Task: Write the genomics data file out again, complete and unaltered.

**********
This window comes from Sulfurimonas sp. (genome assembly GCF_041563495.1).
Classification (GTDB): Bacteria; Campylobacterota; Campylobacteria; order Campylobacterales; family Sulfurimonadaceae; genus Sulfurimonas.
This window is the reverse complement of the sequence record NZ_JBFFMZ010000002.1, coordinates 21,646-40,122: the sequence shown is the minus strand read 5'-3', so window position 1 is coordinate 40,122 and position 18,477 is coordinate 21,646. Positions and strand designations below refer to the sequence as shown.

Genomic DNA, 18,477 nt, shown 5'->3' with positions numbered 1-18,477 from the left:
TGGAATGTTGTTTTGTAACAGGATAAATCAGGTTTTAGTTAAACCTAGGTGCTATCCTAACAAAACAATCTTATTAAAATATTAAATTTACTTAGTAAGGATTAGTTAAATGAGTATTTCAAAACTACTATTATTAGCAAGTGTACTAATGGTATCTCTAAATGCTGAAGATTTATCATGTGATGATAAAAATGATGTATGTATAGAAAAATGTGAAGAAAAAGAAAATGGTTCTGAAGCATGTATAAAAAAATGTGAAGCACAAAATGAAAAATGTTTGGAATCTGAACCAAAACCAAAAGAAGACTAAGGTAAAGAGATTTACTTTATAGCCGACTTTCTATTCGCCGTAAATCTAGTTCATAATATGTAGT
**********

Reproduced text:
This window comes from Sulfurimonas sp. (genome assembly GCF_041563495.1).
Classification (GTDB): Bacteria; Campylobacterota; Campylobacteria; order Campylobacterales; family Sulfurimonadaceae; genus Sulfurimonas.
This window is the reverse complement of the sequence record NZ_JBFFMZ010000002.1, coordinates 21,646-40,122: the sequence shown is the minus strand read 5'-3', so window position 1 is coordinate 40,122 and position 18,477 is coordinate 21,646. Positions and strand designations below refer to the sequence as shown.

Genomic DNA, 18,477 nt, shown 5'->3' with positions numbered 1-18,477 from the left:
TGGAATGTTGTTTTGTAACAGGATAAATCAGGTTTTAGTTAAACCTAGGTGCTATCCTAACAAAACAATCTTATTAAAATATTAAATTTACTTAGTAAGGATTAGTTAAATGAGTATTTCAAAACTACTATTATTAGCAAGTGTACTAATGGTATCTCTAAATGCTGAAGATTTATCATGTGATGATAAAAATGATGTATGTATAGAAAAATGTGAAGAAAAAGAAAATGGTTCTGAAGCATGTATAAAAAAATGTGAAGCACAAAATGAAAAATGTTTGGAATCTGAACCAAAACCAAAAGAAGACTAAGGTAAAGAGATTTACTTTATAGCCGACTTTCTATTCGCCGTAAATCTAGTTCATAATATGTAGT